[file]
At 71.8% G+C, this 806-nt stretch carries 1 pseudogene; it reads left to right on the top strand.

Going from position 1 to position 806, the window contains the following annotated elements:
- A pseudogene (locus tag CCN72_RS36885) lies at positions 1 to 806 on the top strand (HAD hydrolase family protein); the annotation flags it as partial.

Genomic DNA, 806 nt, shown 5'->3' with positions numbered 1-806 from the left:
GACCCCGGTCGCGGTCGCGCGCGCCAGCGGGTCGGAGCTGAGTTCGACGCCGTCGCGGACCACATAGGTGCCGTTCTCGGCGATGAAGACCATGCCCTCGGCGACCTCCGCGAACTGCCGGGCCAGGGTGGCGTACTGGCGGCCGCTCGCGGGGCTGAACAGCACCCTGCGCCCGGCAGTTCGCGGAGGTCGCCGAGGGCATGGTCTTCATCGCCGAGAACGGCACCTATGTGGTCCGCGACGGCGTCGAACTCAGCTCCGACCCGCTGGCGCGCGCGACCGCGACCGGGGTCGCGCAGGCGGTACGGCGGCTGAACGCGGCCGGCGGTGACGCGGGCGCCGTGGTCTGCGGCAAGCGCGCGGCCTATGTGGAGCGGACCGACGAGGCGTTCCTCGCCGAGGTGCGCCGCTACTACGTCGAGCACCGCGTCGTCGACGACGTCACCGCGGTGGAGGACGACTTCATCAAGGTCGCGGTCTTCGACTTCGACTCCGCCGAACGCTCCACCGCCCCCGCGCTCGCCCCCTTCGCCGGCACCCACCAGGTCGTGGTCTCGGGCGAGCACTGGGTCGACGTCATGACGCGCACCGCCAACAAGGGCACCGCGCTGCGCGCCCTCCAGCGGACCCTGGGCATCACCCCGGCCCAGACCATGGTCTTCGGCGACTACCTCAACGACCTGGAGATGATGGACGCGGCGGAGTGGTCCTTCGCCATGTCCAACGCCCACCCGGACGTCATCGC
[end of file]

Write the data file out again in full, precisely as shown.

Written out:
At 71.8% G+C, this 806-nt stretch carries 1 pseudogene; it reads left to right on the top strand.

Going from position 1 to position 806, the window contains the following annotated elements:
- A pseudogene (locus tag CCN72_RS36885) lies at positions 1 to 806 on the top strand (HAD hydrolase family protein); the annotation flags it as partial.

Genomic DNA, 806 nt, shown 5'->3' with positions numbered 1-806 from the left:
GACCCCGGTCGCGGTCGCGCGCGCCAGCGGGTCGGAGCTGAGTTCGACGCCGTCGCGGACCACATAGGTGCCGTTCTCGGCGATGAAGACCATGCCCTCGGCGACCTCCGCGAACTGCCGGGCCAGGGTGGCGTACTGGCGGCCGCTCGCGGGGCTGAACAGCACCCTGCGCCCGGCAGTTCGCGGAGGTCGCCGAGGGCATGGTCTTCATCGCCGAGAACGGCACCTATGTGGTCCGCGACGGCGTCGAACTCAGCTCCGACCCGCTGGCGCGCGCGACCGCGACCGGGGTCGCGCAGGCGGTACGGCGGCTGAACGCGGCCGGCGGTGACGCGGGCGCCGTGGTCTGCGGCAAGCGCGCGGCCTATGTGGAGCGGACCGACGAGGCGTTCCTCGCCGAGGTGCGCCGCTACTACGTCGAGCACCGCGTCGTCGACGACGTCACCGCGGTGGAGGACGACTTCATCAAGGTCGCGGTCTTCGACTTCGACTCCGCCGAACGCTCCACCGCCCCCGCGCTCGCCCCCTTCGCCGGCACCCACCAGGTCGTGGTCTCGGGCGAGCACTGGGTCGACGTCATGACGCGCACCGCCAACAAGGGCACCGCGCTGCGCGCCCTCCAGCGGACCCTGGGCATCACCCCGGCCCAGACCATGGTCTTCGGCGACTACCTCAACGACCTGGAGATGATGGACGCGGCGGAGTGGTCCTTCGCCATGTCCAACGCCCACCCGGACGTCATCGC